A cluster of massive great white sharks – some of which researchers have been tracking for more than a decade – has gathered about 20 miles off the coast of the Carolinas. Some of sharks even have names: Cabot, Hal, Jane, Jefferson, Brunswick, and Luna – a 15-footer who weighs in at more than 2,000 pounds. Great whites can tip the scales at up to 4,000 pounds and grow to be 17 feet long, and their numbers on the Atlantic Coast are on the rise.
There's a reason Luna and her friends are so well-known, they're being tracked by Dr. Robert Hueter, a senior scientist for the ocean research organization Ocearch.
"In our studies, we have tagged about 43 sharks," Hueter said. "And six of the largest ones are off of the Carolinas… They're not right up close to the beach, so no worries for the swimmers."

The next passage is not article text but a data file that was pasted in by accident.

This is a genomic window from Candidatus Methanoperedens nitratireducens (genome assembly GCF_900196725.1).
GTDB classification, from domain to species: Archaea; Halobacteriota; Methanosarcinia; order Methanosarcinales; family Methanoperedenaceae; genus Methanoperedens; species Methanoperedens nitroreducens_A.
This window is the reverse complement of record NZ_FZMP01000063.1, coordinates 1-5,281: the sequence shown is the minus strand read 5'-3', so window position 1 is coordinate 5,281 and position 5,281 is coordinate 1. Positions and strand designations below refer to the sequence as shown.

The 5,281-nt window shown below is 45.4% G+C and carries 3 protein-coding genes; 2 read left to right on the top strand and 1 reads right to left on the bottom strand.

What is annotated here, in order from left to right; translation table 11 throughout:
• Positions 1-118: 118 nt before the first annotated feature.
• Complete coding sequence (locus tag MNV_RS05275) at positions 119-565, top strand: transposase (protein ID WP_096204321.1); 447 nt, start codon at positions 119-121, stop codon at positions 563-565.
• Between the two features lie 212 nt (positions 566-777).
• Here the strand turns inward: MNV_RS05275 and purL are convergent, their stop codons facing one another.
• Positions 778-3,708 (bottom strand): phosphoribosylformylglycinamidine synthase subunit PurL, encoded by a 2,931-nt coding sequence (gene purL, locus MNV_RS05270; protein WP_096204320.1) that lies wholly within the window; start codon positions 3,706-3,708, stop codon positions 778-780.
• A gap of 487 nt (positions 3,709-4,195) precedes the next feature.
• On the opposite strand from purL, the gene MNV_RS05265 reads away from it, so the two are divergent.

Hueter and his team have been studying the sharks' migration patterns around the world. Luna, for example, is on a typical migration. She moved south to the warmer waters of Florida between October and December and is now making her way back up north for the summer.
"These sharks have been coming here for a millennia; for as long as the East Coast of the United States has existed, these sharks have been in their waters," Hueter said.
There's something else here that could also be encouraging these sharks to stick around. Experts say shipwrecks in the region provide artificial reefs that thousands of fish now call home.
"One of the really unique aspects off the North Carolina coastline, we have thousands and thousands of shipwrecks," said Brian Dorn, associate director of North Carolina Aquarium at Fort Fisher. "So when sharks come in, there's big fish, small fish, this whole food chain that now exists on all these wrecks … I do believe we're seeing more sharks come back because of protections that are in place. So it's a conservation success story."
The next part of the journey for these sharks is up the coast as far as Newfoundland.
Shark attacks are rare, but you can take extra precautions: They are attracted by shiny jewelry and colorful swimsuits, and the risk is greater at night than during the day.